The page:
Applying both cold and hot compresses to manage migraine headaches may be helpful, according to a 2006 study published by the Oxford University Press. Ice or cold therapy makes your blood vessels constrict and calms inflammation. This can reduce the pressure in your head, which will ease your pain. Cold compresses also have a natural numbing effect. In contrast, warm compresses will relax your muscles. If your headaches are caused by tension in the jaw, neck or shoulders, applying heat relaxes tight muscles and eases your pain. Heat tends to relax you all over, which can help to manage stress as well. It is important to know what type of headache you have and its trigger. If you are dealing with a lot of inflammation, avoid a warm compress. Heat will open the blood vessels and increase blood flow, which will create even more pressure. If your headaches are due to tight muscles, a cold compress may tighten them even more.
9.) Get Moving
U. S. News and World Report: “Thirty minutes of walking, biking, or other moderate physical activity at least three times a week is good for managing headaches, says Richard Lipton, a neurologist at Montefiore Medical Center in New York. Exactly how exercise helps isn’t clear, he says. It may reduce stress, a recognized cause of headaches. Following treadmill and other aerobic workouts, participants in a small Turkish study reported fewer and milder migraines, which researchers think was due to the rise in pain-fighting endorphins from the exercise.
Warm up: Jumping into strenuous activities and then abruptly stopping is more likely to cause a headache then stop it. Stay regular: Exercising only when you feel like it is less likely to prevent headaches than exercising on a regular basis. Enjoy the outdoors: Fresh air and change in scenery does something that just makes our bodies and minds feel better.
10.) Sit Up Straight
Dr. Adalbert I. Kapandji, an orthopedic surgeon and author of numerous textbooks such as “Physiology of the Joints,” states, “Poor posture pits muscle control against the forces of gravity. In addition to causing strain on the hamstrings and large back muscles important in maintaining posture, a condition called “anterior head translation,” or “forward head posture,” also places strain on your upper back and neck muscles. To keep your head upright these muscles must work as though they are supporting an additional ten pounds of weight for every inch your head moves forward. The added strain puts pressure on the nerves in your neck and keeps upper back and neck muscles in a constant state of contraction, causing headaches.
11.) Use Essential Oils
I found this: “Aromatherapy really proves its worth with headaches. Peppermint, eucalyptus, and lavender are especially helpful in reducing headache pain. If your headache is caused by dilation of the blood vessels, peppermint, which also expands blood vessels, will most likely cause a worsening of the headache. However, if your headache is caused by constriction of the blood vessels, you will most likely feel almost immediate relief.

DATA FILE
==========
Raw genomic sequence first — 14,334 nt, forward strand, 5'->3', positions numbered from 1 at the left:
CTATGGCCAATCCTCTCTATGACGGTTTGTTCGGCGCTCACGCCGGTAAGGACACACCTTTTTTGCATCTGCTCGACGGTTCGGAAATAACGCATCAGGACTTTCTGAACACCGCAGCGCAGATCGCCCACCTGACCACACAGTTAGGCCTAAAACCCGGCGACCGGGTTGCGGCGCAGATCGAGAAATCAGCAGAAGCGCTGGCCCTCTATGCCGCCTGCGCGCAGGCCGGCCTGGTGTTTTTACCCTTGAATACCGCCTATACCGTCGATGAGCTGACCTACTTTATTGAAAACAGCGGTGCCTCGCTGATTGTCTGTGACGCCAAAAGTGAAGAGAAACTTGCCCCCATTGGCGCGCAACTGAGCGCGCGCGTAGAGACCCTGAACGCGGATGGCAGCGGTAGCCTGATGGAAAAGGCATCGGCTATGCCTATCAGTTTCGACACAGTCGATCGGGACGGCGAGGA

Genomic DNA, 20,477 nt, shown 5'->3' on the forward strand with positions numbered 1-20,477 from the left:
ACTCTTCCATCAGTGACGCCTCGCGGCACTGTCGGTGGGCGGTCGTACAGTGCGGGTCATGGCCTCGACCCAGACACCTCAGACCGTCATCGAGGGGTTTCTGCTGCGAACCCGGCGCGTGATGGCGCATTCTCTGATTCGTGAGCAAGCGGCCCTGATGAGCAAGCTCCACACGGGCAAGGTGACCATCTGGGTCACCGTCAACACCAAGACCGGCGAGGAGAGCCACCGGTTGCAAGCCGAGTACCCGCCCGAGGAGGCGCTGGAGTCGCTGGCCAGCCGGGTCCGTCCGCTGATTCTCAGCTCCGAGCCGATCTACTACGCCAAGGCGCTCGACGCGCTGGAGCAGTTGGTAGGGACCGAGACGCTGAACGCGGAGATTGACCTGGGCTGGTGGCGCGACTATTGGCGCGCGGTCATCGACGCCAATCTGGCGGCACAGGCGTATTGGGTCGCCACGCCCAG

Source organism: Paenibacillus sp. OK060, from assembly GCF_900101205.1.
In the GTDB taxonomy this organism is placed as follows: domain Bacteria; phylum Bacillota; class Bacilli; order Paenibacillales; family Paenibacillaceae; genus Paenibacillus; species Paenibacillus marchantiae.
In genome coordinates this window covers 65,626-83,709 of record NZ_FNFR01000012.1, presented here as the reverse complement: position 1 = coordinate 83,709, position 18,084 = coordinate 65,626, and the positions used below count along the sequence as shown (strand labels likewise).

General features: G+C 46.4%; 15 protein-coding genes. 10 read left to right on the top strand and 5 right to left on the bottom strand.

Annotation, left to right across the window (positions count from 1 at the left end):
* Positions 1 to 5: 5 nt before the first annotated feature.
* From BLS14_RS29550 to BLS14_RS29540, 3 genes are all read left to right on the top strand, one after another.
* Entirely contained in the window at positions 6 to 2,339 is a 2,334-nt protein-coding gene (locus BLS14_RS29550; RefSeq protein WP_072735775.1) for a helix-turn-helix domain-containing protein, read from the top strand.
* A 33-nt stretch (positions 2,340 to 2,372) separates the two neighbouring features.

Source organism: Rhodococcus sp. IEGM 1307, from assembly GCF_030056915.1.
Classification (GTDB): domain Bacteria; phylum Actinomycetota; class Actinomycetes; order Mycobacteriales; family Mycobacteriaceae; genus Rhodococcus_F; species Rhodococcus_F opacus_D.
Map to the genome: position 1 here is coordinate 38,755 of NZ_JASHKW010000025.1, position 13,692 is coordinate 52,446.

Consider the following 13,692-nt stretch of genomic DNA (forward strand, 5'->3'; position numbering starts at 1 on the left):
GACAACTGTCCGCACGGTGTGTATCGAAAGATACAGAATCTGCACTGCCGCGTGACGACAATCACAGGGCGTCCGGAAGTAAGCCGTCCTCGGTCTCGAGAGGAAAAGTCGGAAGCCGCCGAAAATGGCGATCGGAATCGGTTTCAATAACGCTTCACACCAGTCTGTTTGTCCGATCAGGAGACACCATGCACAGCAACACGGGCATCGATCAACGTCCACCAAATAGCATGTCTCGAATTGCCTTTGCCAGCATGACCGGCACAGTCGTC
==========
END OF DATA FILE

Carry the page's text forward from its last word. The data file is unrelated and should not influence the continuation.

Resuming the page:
A tincture of lavender called “Palsy Drops” was recognized by the British Pharmacopoeia for more than 200 years and used by physicians to relieve muscle spasms, nervousness, and headaches until the 1940s, when herbs and aroma preparations fell out of favor and chemicals became more popular.
In a 1994 U.S. study by H. Gobel, the essential oils of peppermint and eucalyptus relaxed both the mind and muscles of headache sufferers when the oils were diluted in alcohol and rubbed on their foreheads. Essential oils can be also used to make a compress to place on your forehead whenever a headache hits.
12.) Avoid Triggers
The top 5 triggers for headaches according to MedicineNet.com are:
~Tyramine containing foods such as aged cheeses, processed meats, and soy-based foods.
~Food additives such as MSG and nitrites/nitrates .
13.) Butterbur and Vitamin B2 for Migraines
Butterbur Extract (Petasites hybridus) has long been used by Native Americans as a remedy for headaches and inflammation, and now butterbur has gained recognition in the world of western medicine. The American Academy of Neurology and American Headache Society both endorse butterbur for preventing migraines based on at least two strong clinical trials.
It is thought to work through its anti-inflammatory effects, and it functions as a natural beta blocker, which results in normal flow of blood to the brain. That in turn can help control blood pressure/the spasmodic capillary action that can causes migraines.
Please Note: Look for a brand of extract labeled PA-Free, which ensures that it was safely processed to remove potentially harmful, toxic, chemicals found naturally in the plant. Check with your doctor before using butterbur for migraines.
14.) A Thankful Heart
“A cheerful heart is good medicine.” ~Proverbs 17: 22
Science has now linked a positive outlook on life to increased pain tolerance, proving what God knew all along this to be true. See ‘How the Power of Positive Thinking Won Scientific Credibility‘.
And ABC News explores the Science of Thankfulness: For those who are more like ‘Grinch-ish than grateful’, there’s some hard evidence that might make you want to turn that frown upside down. A positive outlook and feelings of thankfulness can have a direct and beneficial effect on the brain and body.
Thanks for reading!